Super-fermenting fungus genome sequenced

Mar 05, 2007

On the road to making biofuels more economically competitive with fossil fuels, there are significant potholes to negotiate. For cellulosic ethanol production, one major detour has being addressed with the characterization of the genetic blueprint of the fungus Pichia stipitis, by the U.S. Department of Energy Joint Genome Institute and collaborators at the U.S. Forest Service, Forest Products Laboratory.

The research, entailing the identification of numerous genes in P. stipitis responsible for its fermenting and cellulose-bioconverting prowess, and an analysis of these metabolic pathways, is featured in the March 4 advanced online publication of Nature Biotechnology.

P. stipitis is the most proficient microbial fermenter in nature of the five-carbon “wood sugar” xylose—abundant in hardwoods and agricultural leftovers, which represent a motherlode of bioenergy fodder.

“Increasing the capacity of P. stipitis to ferment xylose and using this knowledge for improving xylose metabolism in other microbes, such as Saccharomyces cerevisiae, brewer’s yeast, offers a strategy for improved production of cellulosic ethanol,” said Eddy Rubin, DOE JGI Director. “In addition, this strategy could enhance the productivity and sustainability of agriculture and forestry by providing new outlets for agricultural and wood harvest residues.”

Ligonocellulosic biomass, a complex of cellulose, hemicellulose, and lignin, is derived from such plant-based “feedstocks” as agricultural waste, paper and pulp, wood chips, grasses, or trees such as poplar, recently sequenced by DOE JGI. Under current strategies for generating lignocellulosic ethanol, these forms of biomass require expensive and energy-intensive pretreatment with chemicals and/or heat to loosen up this complex. Enzymes are then employed to break down complex carbohydrate into sugars, such as glucose and xylose, which can then be fermented to produce ethanol. Additional energy is required for the distillation process to achieve a fuel-grade product. Now, the power of genomics is being directed to optimize this age-old process.

“The information embedded in the genome sequence of Pichia has helped us identify several gene targets to improve xylose metabolism,” said Pichia paper lead author Thomas W. Jeffries of the Forest Products Laboratory in Madison, Wisconsin. “We are now engineering these genes to increase ethanol production.” Jeffries said that yeast strains like Pichia have evolved to cope with the oxygen-limited environment rich in partially digested wood that is encountered in the gut of insects, from where the sequenced strain was originally isolated.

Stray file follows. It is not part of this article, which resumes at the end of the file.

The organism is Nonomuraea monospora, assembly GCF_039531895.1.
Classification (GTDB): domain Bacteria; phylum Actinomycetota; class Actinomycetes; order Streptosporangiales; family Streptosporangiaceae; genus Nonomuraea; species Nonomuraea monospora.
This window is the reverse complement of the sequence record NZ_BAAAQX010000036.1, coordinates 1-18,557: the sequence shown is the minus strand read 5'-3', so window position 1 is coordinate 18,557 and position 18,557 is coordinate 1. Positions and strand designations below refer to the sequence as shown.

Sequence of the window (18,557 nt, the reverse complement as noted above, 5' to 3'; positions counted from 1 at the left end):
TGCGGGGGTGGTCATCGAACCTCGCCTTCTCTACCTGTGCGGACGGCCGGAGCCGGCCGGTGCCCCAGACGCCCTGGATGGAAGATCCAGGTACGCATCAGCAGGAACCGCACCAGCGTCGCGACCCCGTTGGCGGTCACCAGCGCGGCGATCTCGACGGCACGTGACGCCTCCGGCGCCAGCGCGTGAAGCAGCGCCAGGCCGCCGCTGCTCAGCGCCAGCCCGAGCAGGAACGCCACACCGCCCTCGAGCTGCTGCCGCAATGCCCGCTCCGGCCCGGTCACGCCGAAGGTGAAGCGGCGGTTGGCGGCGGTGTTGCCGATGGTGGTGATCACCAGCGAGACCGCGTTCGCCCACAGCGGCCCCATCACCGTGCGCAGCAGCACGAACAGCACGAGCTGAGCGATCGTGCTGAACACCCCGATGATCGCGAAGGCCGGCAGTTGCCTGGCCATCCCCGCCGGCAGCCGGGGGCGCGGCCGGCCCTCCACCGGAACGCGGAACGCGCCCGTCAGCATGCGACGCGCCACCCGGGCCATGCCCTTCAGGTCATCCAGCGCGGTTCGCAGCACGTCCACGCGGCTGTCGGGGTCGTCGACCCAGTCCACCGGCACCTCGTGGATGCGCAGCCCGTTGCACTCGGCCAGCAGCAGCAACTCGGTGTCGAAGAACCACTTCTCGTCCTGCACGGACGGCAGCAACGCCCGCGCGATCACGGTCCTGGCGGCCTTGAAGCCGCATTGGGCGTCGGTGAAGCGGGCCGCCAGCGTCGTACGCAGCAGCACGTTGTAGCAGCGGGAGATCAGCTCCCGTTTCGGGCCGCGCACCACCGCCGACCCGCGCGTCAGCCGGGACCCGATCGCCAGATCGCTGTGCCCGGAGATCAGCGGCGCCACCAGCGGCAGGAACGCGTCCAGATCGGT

FPL has a Cooperative Research and Development Agreement (CRADA) in place with a New York City-based bioenergy company, Xethanol Corporation, which plans to integrate Dr. Jeffries’ findings into its large-scale biofuels production processes.

Source: DOE/Joint Genome Institute

Explore further: Free the seed: OSSI nurtures growing plants without patent barriers

add to favorites email to friend print save as pdf

Related Stories

Recommended for you

Plants with dormant seeds give rise to more species

Apr 18, 2014

Seeds that sprout as soon as they're planted may be good news for a garden. But wild plants need to be more careful. In the wild, a plant whose seeds sprouted at the first warm spell or rainy day would risk disaster. More ...

Researchers successfully clone adult human stem cells

Apr 18, 2014

(Phys.org) —An international team of researchers, led by Robert Lanza, of Advanced Cell Technology, has announced that they have performed the first successful cloning of adult human skin cells into stem ...

User comments : 0

More news stories

Biologists help solve fungi mysteries

(Phys.org) —A new genetic analysis revealing the previously unknown biodiversity and distribution of thousands of fungi in North America might also reveal a previously underappreciated contributor to climate ...

Researchers successfully clone adult human stem cells

(Phys.org) —An international team of researchers, led by Robert Lanza, of Advanced Cell Technology, has announced that they have performed the first successful cloning of adult human skin cells into stem ...

NASA's space station Robonaut finally getting legs

Robonaut, the first out-of-this-world humanoid, is finally getting its space legs. For three years, Robonaut has had to manage from the waist up. This new pair of legs means the experimental robot—now stuck ...

Ex-Apple chief plans mobile phone for India

Former Apple chief executive John Sculley, whose marketing skills helped bring the personal computer to desktops worldwide, says he plans to launch a mobile phone in India to exploit its still largely untapped ...

Filipino tests negative for Middle East virus

A Filipino nurse who tested positive for the Middle East virus has been found free of infection in a subsequent examination after he returned home, Philippine health officials said Saturday.

Egypt archaeologists find ancient writer's tomb

Egypt's minister of antiquities says a team of Spanish archaeologists has discovered two tombs in the southern part of the country, one of them belonging to a writer and containing a trove of artifacts including reed pens ...

Airbnb rental site raises $450 mn

Online lodging listings website Airbnb inked a $450 million funding deal with investors led by TPG, a source close to the matter said Friday.